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FBI seeing spike in identity theft used to file fraudulent unemployment claims

Posted at 2:04 PM, Jul 14, 2020
and last updated 2020-07-15 12:11:32-04

TAMPA, Fla. — With a record number of Floridians out of work, the FBI’s Tampa office says it’s seeing a spike in identity theft with state unemployment claims.

“It alarms me, it alarms us here with the FBI,” FBI Special Agent Mark Jackson told I-Team Investigator Kylie McGivern.

Jackson said criminals are capitalizing on the fears and desperation of unemployed Floridians during this pandemic.

“That produces an environment where criminals can thrive,” said Jackson.

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The FBI warns that criminals are gathering personal information through phone calls, text messages, letters, emails, websites and social media to then file bogus unemployment claims.

In Palm Beach County, when Vanessa Dickie applied for unemployment for the first time in March, she discovered she was a victim of identity theft that had actually occurred more than six years prior.

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"I've never collected unemployment, so I immediately told the lady on the phone this is incorrect. I've never received any of this,” said Dickie.

The criminals had used her social security number, date of birth and employment history to collect more than $1,000 in payments.

The FBI couldn’t say how many have fallen victim to this crime, but say identity theft is up across the board in Florida.

“Last year, Florida alone had $43 million worth of identity theft fraud. And right now, through July of this year, we’re up to close to $34 million already,” said Jackson.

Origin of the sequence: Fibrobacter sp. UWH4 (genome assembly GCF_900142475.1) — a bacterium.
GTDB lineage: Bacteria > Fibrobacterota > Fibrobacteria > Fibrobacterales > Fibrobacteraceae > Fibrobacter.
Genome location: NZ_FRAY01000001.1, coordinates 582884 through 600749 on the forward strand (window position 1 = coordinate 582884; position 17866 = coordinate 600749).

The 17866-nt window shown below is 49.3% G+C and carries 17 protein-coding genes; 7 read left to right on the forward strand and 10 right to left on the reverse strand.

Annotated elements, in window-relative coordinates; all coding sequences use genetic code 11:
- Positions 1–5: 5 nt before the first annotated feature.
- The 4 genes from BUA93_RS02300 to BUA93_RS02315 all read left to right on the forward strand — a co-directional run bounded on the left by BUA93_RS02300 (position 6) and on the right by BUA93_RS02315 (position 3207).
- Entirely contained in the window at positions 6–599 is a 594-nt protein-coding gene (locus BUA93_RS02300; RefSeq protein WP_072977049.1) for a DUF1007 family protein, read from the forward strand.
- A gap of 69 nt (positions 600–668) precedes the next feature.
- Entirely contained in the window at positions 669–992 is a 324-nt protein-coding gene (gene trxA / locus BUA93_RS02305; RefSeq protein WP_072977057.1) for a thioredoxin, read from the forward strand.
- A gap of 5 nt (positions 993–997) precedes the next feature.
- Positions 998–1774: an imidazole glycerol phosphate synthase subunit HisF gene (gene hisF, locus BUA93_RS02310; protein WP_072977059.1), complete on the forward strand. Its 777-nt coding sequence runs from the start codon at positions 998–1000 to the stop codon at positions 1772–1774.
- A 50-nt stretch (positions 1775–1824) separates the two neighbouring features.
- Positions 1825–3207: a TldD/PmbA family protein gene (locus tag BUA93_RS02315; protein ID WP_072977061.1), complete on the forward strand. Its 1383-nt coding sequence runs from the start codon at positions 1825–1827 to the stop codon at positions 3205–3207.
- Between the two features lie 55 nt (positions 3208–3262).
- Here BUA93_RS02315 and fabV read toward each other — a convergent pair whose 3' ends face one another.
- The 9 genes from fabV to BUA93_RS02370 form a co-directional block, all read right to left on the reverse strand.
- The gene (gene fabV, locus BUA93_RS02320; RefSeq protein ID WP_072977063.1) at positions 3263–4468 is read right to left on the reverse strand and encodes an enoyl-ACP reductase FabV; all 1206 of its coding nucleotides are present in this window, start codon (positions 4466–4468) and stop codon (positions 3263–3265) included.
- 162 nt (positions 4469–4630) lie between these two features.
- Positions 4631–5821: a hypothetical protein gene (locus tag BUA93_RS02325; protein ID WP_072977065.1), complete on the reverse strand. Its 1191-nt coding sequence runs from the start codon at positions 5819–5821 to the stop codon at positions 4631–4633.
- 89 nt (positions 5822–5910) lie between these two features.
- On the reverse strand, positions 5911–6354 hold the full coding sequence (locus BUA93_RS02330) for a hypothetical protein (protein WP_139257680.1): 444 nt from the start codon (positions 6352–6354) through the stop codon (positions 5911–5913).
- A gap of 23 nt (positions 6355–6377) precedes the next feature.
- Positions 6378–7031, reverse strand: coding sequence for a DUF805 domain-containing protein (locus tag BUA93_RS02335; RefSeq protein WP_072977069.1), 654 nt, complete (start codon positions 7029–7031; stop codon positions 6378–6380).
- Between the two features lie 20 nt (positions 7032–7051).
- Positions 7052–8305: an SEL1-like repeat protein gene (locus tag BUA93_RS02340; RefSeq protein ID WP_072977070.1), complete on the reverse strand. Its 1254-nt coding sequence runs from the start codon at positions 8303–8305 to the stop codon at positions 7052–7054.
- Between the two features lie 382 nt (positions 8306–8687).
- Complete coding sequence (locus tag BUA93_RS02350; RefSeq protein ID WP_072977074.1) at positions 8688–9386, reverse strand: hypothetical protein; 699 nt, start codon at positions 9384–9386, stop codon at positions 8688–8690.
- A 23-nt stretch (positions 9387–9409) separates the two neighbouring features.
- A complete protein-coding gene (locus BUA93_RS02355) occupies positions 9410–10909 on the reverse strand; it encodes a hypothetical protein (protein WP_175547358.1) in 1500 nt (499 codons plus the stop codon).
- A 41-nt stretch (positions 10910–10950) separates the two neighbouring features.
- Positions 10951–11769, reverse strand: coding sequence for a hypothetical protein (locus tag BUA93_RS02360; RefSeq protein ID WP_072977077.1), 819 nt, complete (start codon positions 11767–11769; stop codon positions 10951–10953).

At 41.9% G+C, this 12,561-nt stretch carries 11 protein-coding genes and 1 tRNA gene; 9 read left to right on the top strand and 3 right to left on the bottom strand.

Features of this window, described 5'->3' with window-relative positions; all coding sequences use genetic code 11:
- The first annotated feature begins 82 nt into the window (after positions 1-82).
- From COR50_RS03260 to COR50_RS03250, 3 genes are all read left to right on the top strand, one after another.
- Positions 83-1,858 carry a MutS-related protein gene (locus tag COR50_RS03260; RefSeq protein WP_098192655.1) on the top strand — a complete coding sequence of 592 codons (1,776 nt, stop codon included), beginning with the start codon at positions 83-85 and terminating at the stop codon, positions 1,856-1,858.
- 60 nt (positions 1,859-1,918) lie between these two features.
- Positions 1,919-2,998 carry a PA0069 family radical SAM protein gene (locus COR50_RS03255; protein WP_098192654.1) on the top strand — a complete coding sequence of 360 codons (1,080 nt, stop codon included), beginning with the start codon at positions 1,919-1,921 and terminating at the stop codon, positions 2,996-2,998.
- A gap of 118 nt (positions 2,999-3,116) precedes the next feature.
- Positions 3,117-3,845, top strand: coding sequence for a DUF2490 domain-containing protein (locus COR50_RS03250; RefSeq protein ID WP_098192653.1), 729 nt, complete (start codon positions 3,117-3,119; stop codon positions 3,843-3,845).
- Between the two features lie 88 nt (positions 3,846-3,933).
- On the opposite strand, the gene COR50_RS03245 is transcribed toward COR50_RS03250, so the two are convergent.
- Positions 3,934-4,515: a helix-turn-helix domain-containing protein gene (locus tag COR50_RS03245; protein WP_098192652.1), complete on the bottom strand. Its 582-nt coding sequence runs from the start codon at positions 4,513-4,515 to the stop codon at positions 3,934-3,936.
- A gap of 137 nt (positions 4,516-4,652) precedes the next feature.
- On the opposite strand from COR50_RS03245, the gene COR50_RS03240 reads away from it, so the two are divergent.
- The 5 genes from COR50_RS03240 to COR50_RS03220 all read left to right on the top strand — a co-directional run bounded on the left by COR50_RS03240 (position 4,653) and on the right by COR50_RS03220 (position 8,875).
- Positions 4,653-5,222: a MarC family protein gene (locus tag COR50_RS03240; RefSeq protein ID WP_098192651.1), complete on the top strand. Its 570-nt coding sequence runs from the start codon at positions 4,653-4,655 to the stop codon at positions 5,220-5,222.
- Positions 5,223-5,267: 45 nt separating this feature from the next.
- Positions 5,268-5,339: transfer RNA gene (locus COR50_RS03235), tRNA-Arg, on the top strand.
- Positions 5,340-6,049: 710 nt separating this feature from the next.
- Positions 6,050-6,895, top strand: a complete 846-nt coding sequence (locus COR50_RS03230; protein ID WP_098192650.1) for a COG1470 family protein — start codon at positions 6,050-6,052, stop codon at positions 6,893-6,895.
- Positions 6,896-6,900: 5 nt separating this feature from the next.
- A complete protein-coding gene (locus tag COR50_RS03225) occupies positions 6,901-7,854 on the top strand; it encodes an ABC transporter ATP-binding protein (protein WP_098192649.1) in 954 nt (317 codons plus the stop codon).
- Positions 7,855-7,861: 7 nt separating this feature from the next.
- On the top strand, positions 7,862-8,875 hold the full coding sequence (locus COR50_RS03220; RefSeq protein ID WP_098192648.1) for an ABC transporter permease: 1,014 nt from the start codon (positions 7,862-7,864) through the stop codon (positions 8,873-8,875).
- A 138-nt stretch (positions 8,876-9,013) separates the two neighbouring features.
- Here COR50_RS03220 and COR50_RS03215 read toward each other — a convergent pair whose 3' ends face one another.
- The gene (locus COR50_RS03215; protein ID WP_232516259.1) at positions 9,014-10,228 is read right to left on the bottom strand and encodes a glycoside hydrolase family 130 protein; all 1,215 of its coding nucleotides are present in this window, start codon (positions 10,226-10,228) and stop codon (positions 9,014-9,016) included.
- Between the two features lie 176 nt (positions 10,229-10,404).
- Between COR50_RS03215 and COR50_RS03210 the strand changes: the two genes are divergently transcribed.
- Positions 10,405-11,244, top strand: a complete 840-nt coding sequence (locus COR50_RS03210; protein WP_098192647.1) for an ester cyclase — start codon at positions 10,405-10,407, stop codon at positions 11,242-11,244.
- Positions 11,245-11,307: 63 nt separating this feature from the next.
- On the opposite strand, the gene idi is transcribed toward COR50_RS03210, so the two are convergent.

The I-Team asked the Florida Department of Economic Opportunity how many reports of fraud it has received since March and has not yet heard back.

The FBI advises the public to be on the lookout for the following suspicious activities:

  • Receiving communications regarding unemployment insurance forms when you have not applied for unemployment benefits
  • Unauthorized transactions on your bank or credit card statements related to unemployment benefits
  • Any fees involved in filing or qualifying for unemployment insurance
  • Unsolicited inquires related to unemployment benefits
  • Fictitious websites and social media pages mimicking those of government agencies

For tips on how to protect yourself, visit the FBI’s website.

If you believe you have been a victim of identity theft related to fraudulent unemployment claims, the FBI says you should report the fraud to law enforcement, DEO, the IRS, credit bureaus and your employer’s human resources department. The FBI also encourages reporting fraudulent activities to the Internet Crime Complaint Center at

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